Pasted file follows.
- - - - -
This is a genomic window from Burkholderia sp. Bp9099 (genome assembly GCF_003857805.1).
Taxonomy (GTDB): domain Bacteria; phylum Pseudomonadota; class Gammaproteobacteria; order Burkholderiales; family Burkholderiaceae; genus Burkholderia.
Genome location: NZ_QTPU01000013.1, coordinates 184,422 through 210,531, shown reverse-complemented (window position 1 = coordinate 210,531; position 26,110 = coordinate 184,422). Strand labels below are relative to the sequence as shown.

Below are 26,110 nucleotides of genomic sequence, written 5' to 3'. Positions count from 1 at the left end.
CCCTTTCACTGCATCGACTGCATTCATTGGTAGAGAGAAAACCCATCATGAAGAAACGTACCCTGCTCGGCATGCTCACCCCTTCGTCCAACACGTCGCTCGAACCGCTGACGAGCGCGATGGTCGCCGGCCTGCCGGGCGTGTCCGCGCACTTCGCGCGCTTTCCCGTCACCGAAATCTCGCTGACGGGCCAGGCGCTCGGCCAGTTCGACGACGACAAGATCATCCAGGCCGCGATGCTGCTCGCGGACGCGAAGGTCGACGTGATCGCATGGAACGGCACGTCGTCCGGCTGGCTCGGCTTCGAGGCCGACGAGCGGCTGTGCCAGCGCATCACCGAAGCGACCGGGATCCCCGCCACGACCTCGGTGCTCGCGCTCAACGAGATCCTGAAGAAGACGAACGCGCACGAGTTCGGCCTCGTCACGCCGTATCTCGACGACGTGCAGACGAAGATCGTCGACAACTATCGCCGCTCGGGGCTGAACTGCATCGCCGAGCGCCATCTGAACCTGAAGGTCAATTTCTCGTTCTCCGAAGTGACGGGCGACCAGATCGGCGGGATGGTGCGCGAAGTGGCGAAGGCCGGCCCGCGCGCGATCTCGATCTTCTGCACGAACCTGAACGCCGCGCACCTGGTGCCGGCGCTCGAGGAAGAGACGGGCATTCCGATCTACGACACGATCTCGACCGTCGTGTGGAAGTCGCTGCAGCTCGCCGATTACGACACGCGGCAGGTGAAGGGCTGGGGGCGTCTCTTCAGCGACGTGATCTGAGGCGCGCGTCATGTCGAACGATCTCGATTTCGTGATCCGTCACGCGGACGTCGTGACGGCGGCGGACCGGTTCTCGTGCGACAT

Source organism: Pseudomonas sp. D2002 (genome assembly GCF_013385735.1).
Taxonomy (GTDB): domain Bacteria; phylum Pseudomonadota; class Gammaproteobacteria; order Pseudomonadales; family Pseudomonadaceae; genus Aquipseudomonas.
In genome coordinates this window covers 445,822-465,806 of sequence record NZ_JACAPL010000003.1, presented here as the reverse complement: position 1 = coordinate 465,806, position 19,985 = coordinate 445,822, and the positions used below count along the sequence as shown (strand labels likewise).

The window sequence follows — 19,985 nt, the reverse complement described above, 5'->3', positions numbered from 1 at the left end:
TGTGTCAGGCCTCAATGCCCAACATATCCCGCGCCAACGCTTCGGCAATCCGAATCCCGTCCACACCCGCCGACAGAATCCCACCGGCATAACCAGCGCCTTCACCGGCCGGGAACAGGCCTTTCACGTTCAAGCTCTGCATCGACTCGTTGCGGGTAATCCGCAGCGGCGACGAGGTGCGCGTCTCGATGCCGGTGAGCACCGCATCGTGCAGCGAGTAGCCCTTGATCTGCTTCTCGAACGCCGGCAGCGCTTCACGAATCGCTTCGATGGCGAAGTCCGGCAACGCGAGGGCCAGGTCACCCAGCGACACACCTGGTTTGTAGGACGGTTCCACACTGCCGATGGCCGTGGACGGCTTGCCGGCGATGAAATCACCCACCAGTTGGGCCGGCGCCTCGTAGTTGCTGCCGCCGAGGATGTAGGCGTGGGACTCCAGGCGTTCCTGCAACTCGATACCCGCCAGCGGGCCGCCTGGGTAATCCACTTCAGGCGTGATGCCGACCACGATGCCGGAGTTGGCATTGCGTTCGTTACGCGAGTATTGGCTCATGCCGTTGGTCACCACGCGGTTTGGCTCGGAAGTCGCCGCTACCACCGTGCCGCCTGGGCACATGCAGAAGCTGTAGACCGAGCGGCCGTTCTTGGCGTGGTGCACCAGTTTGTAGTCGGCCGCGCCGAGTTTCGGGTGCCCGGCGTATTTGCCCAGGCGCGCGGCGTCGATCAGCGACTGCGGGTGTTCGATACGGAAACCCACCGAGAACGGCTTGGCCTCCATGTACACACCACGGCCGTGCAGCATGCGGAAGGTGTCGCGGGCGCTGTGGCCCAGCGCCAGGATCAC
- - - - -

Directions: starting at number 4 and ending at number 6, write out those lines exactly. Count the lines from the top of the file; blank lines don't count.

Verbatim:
Below are 26,110 nucleotides of genomic sequence, written 5' to 3'. Positions count from 1 at the left end.
CCCTTTCACTGCATCGACTGCATTCATTGGTAGAGAGAAAACCCATCATGAAGAAACGTACCCTGCTCGGCATGCTCACCCCTTCGTCCAACACGTCGCTCGAACCGCTGACGAGCGCGATGGTCGCCGGCCTGCCGGGCGTGTCCGCGCACTTCGCGCGCTTTCCCGTCACCGAAATCTCGCTGACGGGCCAGGCGCTCGGCCAGTTCGACGACGACAAGATCATCCAGGCCGCGATGCTGCTCGCGGACGCGAAGGTCGACGTGATCGCATGGAACGGCACGTCGTCCGGCTGGCTCGGCTTCGAGGCCGACGAGCGGCTGTGCCAGCGCATCACCGAAGCGACCGGGATCCCCGCCACGACCTCGGTGCTCGCGCTCAACGAGATCCTGAAGAAGACGAACGCGCACGAGTTCGGCCTCGTCACGCCGTATCTCGACGACGTGCAGACGAAGATCGTCGACAACTATCGCCGCTCGGGGCTGAACTGCATCGCCGAGCGCCATCTGAACCTGAAGGTCAATTTCTCGTTCTCCGAAGTGACGGGCGACCAGATCGGCGGGATGGTGCGCGAAGTGGCGAAGGCCGGCCCGCGCGCGATCTCGATCTTCTGCACGAACCTGAACGCCGCGCACCTGGTGCCGGCGCTCGAGGAAGAGACGGGCATTCCGATCTACGACACGATCTCGACCGTCGTGTGGAAGTCGCTGCAGCTCGCCGATTACGACACGCGGCAGGTGAAGGGCTGGGGGCGTCTCTTCAGCGACGTGATCTGAGGCGCGCGTCATGTCGAACGATCTCGATTTCGTGATCCGTCACGCGGACGTCGTGACGGCGGCGGACCGGTTCTCGTGCGACAT

Source organism: Pseudomonas sp. D2002 (genome assembly GCF_013385735.1).